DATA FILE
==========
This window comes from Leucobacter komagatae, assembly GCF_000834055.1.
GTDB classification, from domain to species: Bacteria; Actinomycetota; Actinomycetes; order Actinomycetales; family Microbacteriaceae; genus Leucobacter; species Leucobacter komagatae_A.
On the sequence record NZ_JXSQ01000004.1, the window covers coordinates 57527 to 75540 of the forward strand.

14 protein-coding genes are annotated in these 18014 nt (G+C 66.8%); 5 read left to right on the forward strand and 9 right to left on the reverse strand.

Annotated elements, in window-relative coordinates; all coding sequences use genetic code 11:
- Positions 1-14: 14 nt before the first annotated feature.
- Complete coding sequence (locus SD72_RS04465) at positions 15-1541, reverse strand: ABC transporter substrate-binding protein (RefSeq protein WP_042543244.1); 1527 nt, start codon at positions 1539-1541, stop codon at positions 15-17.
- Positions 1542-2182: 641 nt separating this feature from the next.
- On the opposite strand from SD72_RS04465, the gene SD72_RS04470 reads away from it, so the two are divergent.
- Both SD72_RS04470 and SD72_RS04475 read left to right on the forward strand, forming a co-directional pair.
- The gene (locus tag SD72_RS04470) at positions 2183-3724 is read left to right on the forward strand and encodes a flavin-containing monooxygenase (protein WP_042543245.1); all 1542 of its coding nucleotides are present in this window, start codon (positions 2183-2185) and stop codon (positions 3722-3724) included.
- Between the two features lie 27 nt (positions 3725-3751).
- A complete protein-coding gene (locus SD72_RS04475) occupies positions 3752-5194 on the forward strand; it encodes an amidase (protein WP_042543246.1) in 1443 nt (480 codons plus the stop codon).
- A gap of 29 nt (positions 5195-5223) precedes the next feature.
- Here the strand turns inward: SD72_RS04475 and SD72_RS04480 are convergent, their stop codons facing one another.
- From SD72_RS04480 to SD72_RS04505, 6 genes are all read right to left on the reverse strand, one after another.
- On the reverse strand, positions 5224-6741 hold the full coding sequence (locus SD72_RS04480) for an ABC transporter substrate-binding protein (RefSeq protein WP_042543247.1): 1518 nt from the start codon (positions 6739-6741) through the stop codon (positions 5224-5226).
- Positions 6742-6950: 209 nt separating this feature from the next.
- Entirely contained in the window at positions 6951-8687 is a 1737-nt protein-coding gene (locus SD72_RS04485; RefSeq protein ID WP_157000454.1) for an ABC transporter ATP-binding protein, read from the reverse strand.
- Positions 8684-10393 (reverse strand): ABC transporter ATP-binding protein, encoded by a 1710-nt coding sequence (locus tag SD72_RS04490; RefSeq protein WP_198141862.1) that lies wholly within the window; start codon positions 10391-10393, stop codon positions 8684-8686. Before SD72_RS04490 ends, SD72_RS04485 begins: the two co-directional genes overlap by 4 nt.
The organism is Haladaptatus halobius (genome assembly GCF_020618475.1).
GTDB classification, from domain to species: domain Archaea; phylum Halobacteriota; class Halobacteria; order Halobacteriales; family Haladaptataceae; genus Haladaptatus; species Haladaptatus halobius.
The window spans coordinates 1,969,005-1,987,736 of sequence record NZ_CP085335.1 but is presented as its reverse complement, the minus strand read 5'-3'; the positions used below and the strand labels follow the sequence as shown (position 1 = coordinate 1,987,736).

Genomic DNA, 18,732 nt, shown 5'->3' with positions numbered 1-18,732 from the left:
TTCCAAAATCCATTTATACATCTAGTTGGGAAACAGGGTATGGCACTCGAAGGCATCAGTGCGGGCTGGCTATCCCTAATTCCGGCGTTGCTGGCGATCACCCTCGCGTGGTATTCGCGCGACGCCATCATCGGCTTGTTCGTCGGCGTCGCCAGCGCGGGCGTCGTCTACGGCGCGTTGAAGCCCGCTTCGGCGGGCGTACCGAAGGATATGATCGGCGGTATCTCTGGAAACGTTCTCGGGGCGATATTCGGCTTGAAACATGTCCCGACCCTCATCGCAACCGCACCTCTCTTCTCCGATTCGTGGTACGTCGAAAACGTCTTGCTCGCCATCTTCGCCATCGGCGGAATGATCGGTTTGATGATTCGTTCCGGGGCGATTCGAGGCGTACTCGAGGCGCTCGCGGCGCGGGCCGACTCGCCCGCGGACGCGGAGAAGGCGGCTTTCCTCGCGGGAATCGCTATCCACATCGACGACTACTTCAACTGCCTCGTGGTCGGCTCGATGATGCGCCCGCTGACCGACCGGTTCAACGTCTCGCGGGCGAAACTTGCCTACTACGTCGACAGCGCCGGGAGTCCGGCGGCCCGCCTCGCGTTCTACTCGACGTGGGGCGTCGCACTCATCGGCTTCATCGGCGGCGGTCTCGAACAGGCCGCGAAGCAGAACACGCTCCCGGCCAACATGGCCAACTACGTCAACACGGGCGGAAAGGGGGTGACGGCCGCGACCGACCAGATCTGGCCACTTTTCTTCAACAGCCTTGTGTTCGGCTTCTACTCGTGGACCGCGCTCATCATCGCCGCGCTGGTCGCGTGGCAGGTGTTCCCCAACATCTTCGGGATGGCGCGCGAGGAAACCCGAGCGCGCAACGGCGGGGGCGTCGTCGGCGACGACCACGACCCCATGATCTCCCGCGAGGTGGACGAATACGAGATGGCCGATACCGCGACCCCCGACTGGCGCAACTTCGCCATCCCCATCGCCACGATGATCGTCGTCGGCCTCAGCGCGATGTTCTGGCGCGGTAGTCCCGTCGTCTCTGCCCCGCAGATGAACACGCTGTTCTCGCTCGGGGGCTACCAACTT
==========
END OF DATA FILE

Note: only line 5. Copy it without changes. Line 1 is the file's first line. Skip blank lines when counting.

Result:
Annotated elements, in window-relative coordinates; all coding sequences use genetic code 11: